Flu-Shot Facts

Wondering whether your baby needs the flu shot this season?

The American Academy of Pediatrics (AAP) recently updated its recommends for routine trivalent seasonal influenza vaccinations. The organization now recommends that all healthy children between the ages of 6 months and 18 years get the flu shot annually, including children who are healthy as well as those who have conditions that may increase the risk for complications from the flu.

Age: Healthy babies under 6 months

Shot or Not?: No, children in this age group are too young to receive the flu vaccine.

Age: Healthy children ages 6 months through two years

Shot or Not?: Yes.

Age: Kids 6 months or older with conditions like asthma or diabetes

Shot or Not?: Yes. These preexisting conditions may increase the chance of a child experience more harmful complications from the flu.

Age: Healthy kids older than two years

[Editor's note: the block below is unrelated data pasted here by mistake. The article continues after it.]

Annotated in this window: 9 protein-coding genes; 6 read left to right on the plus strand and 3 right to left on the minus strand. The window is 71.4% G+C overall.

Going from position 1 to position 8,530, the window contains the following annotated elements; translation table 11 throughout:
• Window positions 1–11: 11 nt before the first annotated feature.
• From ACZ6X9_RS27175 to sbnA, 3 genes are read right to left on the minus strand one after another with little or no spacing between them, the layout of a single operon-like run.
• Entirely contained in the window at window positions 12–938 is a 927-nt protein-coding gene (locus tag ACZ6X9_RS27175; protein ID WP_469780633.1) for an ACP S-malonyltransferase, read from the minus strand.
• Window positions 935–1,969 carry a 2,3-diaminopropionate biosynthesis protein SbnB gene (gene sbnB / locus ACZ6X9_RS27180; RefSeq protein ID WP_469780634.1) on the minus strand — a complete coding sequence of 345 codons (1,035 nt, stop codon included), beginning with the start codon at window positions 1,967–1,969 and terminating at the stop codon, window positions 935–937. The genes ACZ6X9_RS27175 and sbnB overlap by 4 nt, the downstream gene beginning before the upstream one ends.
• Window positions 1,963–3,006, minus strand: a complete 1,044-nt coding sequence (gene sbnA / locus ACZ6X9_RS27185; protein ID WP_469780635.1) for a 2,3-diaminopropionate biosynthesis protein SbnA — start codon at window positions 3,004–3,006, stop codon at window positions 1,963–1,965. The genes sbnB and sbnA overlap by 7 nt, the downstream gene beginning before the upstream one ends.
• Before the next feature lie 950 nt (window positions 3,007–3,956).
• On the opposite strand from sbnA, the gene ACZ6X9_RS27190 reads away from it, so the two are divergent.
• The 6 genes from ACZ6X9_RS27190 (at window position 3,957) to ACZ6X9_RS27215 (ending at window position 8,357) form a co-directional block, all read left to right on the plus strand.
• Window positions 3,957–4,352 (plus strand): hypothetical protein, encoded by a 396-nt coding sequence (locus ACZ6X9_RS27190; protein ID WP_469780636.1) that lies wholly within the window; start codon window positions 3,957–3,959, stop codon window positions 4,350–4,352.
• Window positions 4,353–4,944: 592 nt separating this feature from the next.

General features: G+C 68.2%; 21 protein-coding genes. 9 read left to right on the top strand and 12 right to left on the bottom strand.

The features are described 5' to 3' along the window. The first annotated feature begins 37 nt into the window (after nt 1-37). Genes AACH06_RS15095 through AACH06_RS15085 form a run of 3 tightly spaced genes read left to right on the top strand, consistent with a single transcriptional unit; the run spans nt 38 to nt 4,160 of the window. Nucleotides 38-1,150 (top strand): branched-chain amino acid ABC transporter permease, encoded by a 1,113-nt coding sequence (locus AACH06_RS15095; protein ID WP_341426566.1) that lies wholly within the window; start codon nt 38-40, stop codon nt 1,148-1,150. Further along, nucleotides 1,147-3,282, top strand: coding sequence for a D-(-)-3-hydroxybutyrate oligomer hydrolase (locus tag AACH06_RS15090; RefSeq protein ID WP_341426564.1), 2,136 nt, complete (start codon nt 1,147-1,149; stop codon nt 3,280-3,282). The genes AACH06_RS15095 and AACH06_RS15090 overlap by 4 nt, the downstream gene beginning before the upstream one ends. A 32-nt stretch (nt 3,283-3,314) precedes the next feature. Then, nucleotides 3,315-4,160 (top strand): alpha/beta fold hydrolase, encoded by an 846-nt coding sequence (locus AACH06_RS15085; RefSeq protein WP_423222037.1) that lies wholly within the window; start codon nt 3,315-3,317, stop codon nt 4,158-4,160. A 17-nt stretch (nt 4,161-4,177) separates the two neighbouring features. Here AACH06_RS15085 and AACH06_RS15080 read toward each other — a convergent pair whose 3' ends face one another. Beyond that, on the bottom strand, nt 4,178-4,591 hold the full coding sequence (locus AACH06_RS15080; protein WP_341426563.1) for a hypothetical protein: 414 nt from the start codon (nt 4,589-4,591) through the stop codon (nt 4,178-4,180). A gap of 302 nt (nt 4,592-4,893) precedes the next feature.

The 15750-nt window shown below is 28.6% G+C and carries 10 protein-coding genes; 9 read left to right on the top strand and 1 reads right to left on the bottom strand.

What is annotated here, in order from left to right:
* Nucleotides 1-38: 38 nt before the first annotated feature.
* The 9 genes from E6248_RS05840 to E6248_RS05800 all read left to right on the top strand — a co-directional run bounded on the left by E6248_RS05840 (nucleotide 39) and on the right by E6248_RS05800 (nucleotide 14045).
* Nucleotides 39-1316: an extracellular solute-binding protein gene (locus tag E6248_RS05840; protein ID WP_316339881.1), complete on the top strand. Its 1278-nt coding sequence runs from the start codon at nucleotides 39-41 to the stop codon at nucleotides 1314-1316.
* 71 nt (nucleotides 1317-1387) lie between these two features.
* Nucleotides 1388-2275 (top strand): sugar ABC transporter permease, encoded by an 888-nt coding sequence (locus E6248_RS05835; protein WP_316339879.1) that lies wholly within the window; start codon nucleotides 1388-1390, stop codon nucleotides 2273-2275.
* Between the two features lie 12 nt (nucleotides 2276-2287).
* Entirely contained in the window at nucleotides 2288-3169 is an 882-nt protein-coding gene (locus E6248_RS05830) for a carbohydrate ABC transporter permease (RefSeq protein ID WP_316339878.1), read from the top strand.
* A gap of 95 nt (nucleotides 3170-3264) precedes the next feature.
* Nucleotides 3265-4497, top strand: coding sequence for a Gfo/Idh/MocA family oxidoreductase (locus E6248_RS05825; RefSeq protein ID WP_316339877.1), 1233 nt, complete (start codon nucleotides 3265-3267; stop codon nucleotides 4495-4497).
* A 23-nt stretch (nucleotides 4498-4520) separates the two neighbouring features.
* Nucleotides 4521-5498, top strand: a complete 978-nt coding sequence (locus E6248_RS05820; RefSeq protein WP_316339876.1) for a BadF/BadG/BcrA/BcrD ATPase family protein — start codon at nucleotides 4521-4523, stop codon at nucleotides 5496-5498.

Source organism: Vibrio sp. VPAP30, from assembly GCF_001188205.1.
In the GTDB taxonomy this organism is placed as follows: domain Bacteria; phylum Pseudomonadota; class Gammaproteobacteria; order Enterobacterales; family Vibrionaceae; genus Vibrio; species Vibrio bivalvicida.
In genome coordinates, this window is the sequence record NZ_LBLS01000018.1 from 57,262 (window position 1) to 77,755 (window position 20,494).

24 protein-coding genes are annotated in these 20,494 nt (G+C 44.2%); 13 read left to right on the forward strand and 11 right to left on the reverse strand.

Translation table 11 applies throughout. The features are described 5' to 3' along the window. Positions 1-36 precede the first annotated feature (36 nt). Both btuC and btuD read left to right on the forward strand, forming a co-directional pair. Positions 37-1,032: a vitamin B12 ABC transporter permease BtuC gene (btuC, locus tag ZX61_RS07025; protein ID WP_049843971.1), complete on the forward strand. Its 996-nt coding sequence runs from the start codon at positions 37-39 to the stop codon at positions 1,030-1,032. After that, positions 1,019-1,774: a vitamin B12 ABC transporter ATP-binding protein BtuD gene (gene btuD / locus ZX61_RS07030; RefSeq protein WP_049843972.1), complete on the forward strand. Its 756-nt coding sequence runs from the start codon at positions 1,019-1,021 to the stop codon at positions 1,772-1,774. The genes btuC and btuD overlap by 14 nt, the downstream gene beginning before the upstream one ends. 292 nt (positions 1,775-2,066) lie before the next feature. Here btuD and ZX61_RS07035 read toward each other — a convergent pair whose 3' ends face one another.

Shot or Not?: Yes. The AAP now recommends that all healthy children from six months old through 18 years receive seasonal flu immunizations, even if they are otherwise healthy.

Age: Caregivers of high-risk kids and babies younger than 2 years

Shot or Not?: Yes. According to the AAP, it is important for health care and child care professionals, as well as anyone who comes in contact with high risk patients or children under the age of five, to be immunized.

Age: Pregnant women

Shot or Not?: Yes. The seasonal flu vaccine is safe for pregnant women and recommended to help keep both mother and baby healthy. After a pregnant woman receives the shot, antibodies cross the placenta and help to protect the growing baby.

Copyright © 2004. Reprinted with permission from the October 2004 issue of Parents magazine.

Updated October 2009.

All content here, including advice from doctors and other health professionals, should be considered as opinion only. Always seek the direct advice of your own doctor in connection with any questions or issues you may have regarding your own health or the health of others.

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